Chris Fountain first came to our attention through the TV soap Hollyoaks. Since then he’s been a winner of Dancing on Ice, starred in Coronation Street and now he’s heading to The Lowry, Salford Quays in a stage version of The Rain Man. Here he answers a few questions and tells us what it’s like following in Tom Cruise’s footsteps

What attracted you to this stage production of Rain Man?

Rain Man is one of my favourite films. It features two great performances from Dustin Hoffman and Tom Cruise, so I was 100 per cent interested as soon as I heard about it.

Those performances are iconic. Do you feel any pressure to live up to them?

That’s what everyone thinks, but it’s the story that’s the main draw for me. It’s great to have the film as a reference; Tom Cruise portrayed Charlie absolutely magnificently, but I want to create my own version of Charlie.

For anyone who hasn’t seen the film, what’s Rain Man about?

It’s a really interesting story that’s got a bit of everything. It’s funny, it’s heartfelt, it’s emotional.

My character, Charlie, is not a nice person at the start of the show. I don’t like him and hopefully the audience won’t either. His father dies and he thinks he’s going to be left a fortune. Then there’s a bombshell. He finds out he’s got a brother, Raymond, who’s getting all the money.

At first all Charlie’s interested in is trying to get half of his money, but as the show progresses, the two go on a journey and start to bond. By the end of the show you see Charlie in a different light. He really connects with Raymond in a way you don’t think is possible at the start.

Is it tricky playing someone you don’t like?

I really relish the opportunity to play something different from myself. It’s a test of your ability and it’s a challenge. Of all the parts I’ve done in my career, this is probably the biggest.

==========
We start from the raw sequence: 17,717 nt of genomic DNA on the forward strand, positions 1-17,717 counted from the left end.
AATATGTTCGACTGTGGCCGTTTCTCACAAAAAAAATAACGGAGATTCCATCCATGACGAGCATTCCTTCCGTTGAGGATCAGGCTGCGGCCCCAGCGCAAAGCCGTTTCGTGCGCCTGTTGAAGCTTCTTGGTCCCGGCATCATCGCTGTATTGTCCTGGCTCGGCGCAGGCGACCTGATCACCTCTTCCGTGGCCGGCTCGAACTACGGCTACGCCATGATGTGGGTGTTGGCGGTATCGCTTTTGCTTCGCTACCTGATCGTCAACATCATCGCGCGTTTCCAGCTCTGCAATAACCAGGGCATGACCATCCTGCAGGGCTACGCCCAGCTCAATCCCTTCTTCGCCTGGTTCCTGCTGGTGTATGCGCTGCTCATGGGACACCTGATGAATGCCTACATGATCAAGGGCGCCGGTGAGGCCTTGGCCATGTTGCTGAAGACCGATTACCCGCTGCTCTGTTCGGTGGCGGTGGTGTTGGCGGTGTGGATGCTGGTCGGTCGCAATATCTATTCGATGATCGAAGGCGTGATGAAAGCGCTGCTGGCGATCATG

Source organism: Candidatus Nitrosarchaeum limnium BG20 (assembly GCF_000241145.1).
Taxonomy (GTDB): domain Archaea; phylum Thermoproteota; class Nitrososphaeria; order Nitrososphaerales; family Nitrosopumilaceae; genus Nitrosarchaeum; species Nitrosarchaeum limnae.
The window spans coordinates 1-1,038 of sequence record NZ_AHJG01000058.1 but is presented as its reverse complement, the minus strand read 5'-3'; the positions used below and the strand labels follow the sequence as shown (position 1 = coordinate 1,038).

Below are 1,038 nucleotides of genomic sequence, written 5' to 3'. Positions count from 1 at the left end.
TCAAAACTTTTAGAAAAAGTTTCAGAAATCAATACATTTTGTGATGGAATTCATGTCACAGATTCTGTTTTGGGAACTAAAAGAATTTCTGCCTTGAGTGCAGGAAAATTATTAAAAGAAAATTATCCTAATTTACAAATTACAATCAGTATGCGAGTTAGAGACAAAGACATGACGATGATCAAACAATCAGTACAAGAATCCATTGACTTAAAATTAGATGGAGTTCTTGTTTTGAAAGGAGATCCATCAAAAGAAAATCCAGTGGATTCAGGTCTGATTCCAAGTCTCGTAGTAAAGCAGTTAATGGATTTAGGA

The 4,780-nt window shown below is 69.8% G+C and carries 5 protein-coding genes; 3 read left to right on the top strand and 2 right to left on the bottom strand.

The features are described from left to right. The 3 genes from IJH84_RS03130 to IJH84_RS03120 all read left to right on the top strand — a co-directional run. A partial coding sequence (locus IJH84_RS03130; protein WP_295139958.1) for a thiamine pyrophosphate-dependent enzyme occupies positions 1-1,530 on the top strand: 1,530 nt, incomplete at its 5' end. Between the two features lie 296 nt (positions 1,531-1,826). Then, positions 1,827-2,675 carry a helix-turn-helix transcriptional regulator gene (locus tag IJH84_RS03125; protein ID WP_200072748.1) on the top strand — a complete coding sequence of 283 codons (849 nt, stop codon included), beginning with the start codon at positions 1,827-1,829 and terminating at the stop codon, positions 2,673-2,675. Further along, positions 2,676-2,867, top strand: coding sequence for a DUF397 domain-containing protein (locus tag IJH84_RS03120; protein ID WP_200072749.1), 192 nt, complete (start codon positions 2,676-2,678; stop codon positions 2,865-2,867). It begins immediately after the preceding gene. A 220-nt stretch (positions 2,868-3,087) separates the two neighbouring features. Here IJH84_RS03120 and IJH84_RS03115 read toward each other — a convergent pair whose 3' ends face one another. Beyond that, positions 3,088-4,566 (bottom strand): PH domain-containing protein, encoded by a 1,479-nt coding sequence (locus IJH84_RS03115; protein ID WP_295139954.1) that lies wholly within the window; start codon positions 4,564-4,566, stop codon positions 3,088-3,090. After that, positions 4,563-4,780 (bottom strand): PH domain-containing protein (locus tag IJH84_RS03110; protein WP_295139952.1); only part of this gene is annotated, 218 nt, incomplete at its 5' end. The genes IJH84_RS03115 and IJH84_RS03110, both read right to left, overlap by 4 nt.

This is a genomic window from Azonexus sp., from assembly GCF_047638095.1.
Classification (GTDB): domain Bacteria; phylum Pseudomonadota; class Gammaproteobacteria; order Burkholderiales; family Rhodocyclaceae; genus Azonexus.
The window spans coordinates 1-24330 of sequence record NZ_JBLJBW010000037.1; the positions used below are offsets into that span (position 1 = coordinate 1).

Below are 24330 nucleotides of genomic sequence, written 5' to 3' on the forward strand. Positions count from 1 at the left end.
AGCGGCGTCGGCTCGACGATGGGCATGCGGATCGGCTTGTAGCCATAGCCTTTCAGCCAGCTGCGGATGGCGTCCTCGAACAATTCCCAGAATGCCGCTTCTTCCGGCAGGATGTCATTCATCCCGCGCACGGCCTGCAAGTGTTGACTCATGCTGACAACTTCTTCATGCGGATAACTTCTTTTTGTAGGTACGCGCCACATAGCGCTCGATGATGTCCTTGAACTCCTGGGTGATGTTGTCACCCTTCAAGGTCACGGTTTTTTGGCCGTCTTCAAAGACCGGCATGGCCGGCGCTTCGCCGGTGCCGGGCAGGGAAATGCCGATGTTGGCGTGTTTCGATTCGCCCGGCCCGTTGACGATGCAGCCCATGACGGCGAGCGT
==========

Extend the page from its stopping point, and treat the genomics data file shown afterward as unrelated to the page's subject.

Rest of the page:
What do you think seeing Rain Man on stage rather than on a screen brings to the story?

You can connect with certain things when you’re watching a film in your house, but when you’re in a theatre and you can hear the voices up close, you can see the emotion and the facial expressions, you really feel like you’re a part of the story, rather than watching it through a piece of glass.

Are you excited about touring?

I am. I’ve lived all over the place, so I’m quite happy living out of a suitcase. And it’s always exciting to go and see different theatres, cities and towns. I make a point, wherever I am, of getting out and exploring in the day time when I’m not doing the show.

I’m looking forward to coming to The Lowry, because that’s going to be the closest venue to where I’m from (Bradford). I also used to live there and I’ve got a lot of fond memories of Manchester. I know my friends from London have already planned a road trip to Manchester and my mum will be coming with other friends

How important is touring theatre?

It’s massively important. My first ever job – I was 10 when I did it – was the UK tour of Les Misérables when it came to Bradford. Everyone knows you can go and see amazing shows, plays and musicals in London, but in regional theatres, you don’t always get that, so I think it is important for touring shows to continue so people outside the capital still have the opportunity to go and see really good theatre.

Many of us got to know you through Hollyoaks. How was it playing Justin Burton?

Great. I left high school at 15 and was straight into Hollyoaks for seven years. I really grew up there, in the public eye and on the set. I learned so much from being there. Soap is a relentless schedule. The turnover of scenes in a day is absolutely incredible. I think people underestimate how hard actors in soap work. There’s just no rest. There’s no room for mistakes. You’ve got to get the episodes out. It was a real learning curve for me.

Rain Man,The Lowry, Salford Quays, Monday, March 11 to Saturday, March 16. Details from 0843 208 6000 or